Top Tips for Living with Teenagers
As we come into the last term of school it is a big change for many of our young people. In a normal year they would be thinking about moving up in to a new school year, New school or sixth form and college.
But it's not a normal year.
Our young people have been through a massive trauma: living through this pandemic, being separated from friends, having their routines thrown into disarray. Many of them would have never remembered spending this much time with their own family and for some those family settings may not have been ideal. They have watched the adults in their life deal with trauma and some may have had to step in and be the adult or lead in their families. On top of all of that they will have seen death around them in numbers they could never have imagined and maybe some of that death has been very close to home.
We can help our young people bounce back from this time.
I am a parent of three grown ups and I was a youth worker for many years. I do not pretend to be the expert in young people, trust me there are none. Time has taught me that no one knows my children like I do, (and that is probably the same for you) but also that wisdom about my children has often come from those who walked ahead of me.
So here are some simple tips (from others and my own lived experience) that I picked up that might help.
I always find the best things to do with tips is read them and then apply what applies. Hope it helps
Be a good listener.
There is very little that is not important in what your young person says. From the little things like who they sat with on the bus, to the big stuff of relationships. Show an interest in what seems trivial and they will soon get onto what you think is the big stuff
Everything is changing around them daily, friendships, rules, life can feel very unstable at this time. Be the one that is the same. When I give my word about something it's important to my young person that I stick to it. They know they can trust me. I want to be consistent in love, attitude, temperament. I love when I hear my children talk about me and say what I would or wouldn't do in a situation because they know me so well.
Sometimes your young person doesn't want to talk or listen, often because they feel they are already overloaded with "stuff". Show them you love them, that might be a chocolate cake, a pat or rub on the back, a quick hug, an encouraging word.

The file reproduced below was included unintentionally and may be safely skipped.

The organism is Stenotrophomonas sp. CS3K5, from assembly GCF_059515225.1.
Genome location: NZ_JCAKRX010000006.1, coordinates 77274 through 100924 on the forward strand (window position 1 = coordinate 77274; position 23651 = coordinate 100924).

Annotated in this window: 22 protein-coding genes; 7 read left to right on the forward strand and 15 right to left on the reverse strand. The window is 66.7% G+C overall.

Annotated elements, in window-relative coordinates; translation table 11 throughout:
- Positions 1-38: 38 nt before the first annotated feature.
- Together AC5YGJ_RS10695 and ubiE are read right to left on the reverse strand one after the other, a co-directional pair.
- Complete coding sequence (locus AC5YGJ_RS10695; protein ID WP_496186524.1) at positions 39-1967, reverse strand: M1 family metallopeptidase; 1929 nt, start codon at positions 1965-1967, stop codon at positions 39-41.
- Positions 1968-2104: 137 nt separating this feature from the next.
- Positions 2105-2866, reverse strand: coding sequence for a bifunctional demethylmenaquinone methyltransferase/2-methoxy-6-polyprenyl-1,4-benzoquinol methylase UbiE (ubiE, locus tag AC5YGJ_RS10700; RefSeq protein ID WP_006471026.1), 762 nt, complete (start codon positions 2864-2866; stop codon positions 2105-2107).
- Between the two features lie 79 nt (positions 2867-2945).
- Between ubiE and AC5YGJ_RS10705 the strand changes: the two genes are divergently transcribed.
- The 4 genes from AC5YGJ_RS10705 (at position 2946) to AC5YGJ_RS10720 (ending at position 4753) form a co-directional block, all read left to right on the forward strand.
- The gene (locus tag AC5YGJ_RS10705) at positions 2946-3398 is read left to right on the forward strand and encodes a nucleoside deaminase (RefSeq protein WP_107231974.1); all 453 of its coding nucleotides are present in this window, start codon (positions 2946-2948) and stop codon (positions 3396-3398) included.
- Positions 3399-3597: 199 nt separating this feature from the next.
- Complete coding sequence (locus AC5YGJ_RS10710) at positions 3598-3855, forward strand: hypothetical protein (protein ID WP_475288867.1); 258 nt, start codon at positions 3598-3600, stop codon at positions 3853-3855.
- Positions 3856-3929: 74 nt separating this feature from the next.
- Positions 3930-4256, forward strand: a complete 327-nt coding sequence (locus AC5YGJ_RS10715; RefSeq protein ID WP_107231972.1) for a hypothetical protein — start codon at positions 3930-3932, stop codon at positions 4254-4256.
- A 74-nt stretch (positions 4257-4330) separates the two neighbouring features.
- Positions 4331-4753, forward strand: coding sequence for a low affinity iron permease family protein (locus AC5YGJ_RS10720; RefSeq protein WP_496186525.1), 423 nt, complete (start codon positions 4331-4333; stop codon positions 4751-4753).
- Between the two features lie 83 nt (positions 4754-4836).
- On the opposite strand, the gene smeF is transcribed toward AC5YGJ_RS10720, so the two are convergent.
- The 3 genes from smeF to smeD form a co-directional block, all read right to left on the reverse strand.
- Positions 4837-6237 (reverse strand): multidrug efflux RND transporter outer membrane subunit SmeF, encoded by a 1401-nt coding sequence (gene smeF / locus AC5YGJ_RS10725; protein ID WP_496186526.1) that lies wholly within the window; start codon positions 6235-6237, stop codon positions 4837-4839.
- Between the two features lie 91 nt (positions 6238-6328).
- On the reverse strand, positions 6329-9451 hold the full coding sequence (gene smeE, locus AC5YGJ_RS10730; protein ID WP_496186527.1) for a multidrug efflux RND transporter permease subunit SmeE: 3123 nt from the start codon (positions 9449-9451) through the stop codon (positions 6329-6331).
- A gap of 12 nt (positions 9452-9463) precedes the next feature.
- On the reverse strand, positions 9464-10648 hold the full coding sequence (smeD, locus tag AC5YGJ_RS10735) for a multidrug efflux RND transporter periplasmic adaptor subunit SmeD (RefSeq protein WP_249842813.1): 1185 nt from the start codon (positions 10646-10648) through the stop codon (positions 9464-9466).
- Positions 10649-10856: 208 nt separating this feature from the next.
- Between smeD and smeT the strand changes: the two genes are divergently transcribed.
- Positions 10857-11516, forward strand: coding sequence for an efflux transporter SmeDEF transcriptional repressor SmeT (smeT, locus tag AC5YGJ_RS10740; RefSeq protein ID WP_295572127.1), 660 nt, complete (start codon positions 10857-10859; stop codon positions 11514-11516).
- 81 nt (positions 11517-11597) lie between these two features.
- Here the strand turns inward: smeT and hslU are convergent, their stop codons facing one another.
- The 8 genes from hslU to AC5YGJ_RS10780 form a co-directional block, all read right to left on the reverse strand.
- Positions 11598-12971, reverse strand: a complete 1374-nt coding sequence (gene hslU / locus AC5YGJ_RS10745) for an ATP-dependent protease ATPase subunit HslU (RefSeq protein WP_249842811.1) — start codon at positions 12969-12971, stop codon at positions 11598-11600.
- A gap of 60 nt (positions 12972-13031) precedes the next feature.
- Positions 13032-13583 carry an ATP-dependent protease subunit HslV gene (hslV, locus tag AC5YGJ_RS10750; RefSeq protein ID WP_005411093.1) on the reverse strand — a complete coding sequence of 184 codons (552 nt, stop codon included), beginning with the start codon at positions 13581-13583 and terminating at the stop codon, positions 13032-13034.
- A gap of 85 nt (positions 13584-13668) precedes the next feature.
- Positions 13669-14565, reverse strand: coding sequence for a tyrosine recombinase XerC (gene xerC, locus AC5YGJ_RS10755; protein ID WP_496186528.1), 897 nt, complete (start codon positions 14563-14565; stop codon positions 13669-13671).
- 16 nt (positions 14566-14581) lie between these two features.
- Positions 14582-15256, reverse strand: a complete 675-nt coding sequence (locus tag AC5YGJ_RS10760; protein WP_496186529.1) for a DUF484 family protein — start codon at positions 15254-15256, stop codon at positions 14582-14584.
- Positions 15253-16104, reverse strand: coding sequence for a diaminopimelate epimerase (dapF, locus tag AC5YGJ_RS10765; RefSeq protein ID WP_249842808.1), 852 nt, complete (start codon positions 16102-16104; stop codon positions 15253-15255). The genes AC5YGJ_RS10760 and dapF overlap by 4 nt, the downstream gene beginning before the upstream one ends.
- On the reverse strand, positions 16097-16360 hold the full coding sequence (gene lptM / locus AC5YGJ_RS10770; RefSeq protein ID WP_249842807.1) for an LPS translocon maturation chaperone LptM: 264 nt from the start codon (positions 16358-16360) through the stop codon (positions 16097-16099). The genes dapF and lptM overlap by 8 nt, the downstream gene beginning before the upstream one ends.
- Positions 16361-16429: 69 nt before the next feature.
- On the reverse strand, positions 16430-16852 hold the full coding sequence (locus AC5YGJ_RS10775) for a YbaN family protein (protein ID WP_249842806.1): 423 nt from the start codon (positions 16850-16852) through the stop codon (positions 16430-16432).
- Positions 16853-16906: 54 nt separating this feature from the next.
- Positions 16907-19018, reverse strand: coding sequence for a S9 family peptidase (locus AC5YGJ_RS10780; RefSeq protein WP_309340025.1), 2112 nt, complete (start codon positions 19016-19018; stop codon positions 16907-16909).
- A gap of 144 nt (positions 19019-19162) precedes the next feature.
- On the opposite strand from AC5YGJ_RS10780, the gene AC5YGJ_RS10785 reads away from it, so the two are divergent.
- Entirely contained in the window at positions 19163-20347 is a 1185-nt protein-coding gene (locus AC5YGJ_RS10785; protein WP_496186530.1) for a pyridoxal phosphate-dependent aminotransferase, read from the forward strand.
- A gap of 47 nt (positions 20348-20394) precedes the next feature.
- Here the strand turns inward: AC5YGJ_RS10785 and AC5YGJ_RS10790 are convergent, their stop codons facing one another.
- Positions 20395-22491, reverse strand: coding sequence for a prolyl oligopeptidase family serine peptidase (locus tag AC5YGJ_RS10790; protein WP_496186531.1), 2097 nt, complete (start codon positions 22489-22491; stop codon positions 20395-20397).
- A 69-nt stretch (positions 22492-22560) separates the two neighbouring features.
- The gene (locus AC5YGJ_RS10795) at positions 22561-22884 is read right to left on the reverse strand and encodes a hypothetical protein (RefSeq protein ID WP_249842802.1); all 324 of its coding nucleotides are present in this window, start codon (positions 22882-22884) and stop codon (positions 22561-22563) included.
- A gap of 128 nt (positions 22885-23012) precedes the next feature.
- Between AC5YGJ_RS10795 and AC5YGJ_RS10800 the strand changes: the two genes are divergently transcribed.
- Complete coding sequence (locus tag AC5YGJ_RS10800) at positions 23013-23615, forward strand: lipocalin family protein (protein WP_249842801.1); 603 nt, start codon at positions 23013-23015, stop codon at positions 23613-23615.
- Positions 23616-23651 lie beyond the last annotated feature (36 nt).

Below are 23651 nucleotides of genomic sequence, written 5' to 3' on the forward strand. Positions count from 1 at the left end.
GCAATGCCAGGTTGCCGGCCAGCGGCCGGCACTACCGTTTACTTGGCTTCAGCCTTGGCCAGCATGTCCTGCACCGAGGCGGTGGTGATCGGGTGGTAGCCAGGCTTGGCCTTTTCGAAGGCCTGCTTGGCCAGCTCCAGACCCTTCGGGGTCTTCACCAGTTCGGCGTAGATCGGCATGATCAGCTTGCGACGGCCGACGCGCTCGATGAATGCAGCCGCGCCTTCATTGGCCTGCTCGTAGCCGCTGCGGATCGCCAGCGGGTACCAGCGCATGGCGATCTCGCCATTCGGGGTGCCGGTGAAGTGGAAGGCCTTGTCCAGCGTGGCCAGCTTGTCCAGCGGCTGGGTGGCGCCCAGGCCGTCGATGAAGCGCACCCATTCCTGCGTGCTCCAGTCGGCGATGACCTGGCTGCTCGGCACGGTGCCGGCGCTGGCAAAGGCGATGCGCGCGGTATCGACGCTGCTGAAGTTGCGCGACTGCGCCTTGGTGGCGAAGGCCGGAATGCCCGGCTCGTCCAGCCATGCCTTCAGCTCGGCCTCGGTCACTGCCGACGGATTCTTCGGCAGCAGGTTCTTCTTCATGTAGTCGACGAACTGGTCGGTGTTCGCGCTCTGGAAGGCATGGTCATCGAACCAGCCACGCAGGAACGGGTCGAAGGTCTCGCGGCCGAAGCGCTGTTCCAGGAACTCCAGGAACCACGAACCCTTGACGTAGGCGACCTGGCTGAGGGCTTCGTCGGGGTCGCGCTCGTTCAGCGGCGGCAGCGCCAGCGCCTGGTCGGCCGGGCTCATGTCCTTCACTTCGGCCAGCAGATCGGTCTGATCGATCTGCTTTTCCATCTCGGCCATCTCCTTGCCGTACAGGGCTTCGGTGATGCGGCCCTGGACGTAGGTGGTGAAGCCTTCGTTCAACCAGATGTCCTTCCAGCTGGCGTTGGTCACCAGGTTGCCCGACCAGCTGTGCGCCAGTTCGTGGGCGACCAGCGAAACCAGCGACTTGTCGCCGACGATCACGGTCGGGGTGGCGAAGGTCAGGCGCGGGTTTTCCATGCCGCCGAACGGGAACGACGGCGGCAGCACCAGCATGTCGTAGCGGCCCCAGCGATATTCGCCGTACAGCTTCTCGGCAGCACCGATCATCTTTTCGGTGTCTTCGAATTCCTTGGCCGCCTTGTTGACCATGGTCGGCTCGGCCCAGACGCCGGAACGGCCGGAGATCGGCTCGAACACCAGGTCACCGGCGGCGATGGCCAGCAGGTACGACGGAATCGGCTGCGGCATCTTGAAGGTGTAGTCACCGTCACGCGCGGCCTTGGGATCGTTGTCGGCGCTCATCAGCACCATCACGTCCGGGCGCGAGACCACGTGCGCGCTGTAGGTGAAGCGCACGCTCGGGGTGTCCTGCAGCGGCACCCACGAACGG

Don't expect something back. Do it just because you can. Our adult children often talk about how much these "silly" gestures really meant to them in tough times, when they were working out their complex emotions.
Don't expect them to be like you.
God made us all unique. Your young person is themselves and that's ok. Don't expect them to react like you to stuff. Just because they don't hug back, doesn't mean they don't like the hug.
Remember how excited you were when they were little because they were so unique? Find ways to celebrate that. Look for them in them, not you.
Keep their lives private
Does your young person want you to sprawl their life across social media? From a young age we decided not to share our kid’s life with the world, for the simple reason they might not like it when they're older. It was tough when we thought something was really funny. If we did share, we asked permission first. Same applies now, we ask first. No naming and shaming, no jokes at their expense, if they don't want to share it, it stays at home.
Accept their friends
When I was 15, I thought that my friends were the only people in the world that "got" me. Our children often think the same. Their friends are their family. When you reject them, you reject a big part of their lives. You don't have to like them to accept them. All of our children's friends are welcome in our home and we make sure they know that. Our house was often full of teenagers who stay for dinner and sometimes stay for days. They are part of the tribe.
Don't take yourself too seriously.
Laugh lots. Life outside of your walls is serious, intense and sometimes very scary. Make your home a refuge from all of that. A place of laughter.
If you ask me a key characteristic of our family, I would say we laugh at ourselves a lot. If we get it wrong, we can say sorry and laugh about it. The result is we laugh a lot and sulk very little.
Invite others in.
There are lots of people in our family, our children have lots of people they have adopted as aunts, uncles, cousins, brothers and sisters. I like to think we are more of a tribe than a family. All these people have bought something unique to our family and many have become valuable confidants to our teenage children. It has been wonderful through the years to know that if my children didn't want to talk to me about something then they had other trusted wise adults who were there for them and were willing to listen.
I have also learnt loads about parenting from my childless friends as well as those who have personal experience of parenting. On top of that our children would say they have benefited from the young people we have mentored over the years, who have been a part of our lives.
Definitely a win win.
The Beautiful Struggle by Ta-Nehisi Coates
Young gifted and Black by Jamia Wilson
I will not be erased by Gal-dem
You are a Champion by Marcus Rashford
When Life Breaks : Raising Children During Divorce by Tanzania Davis-Black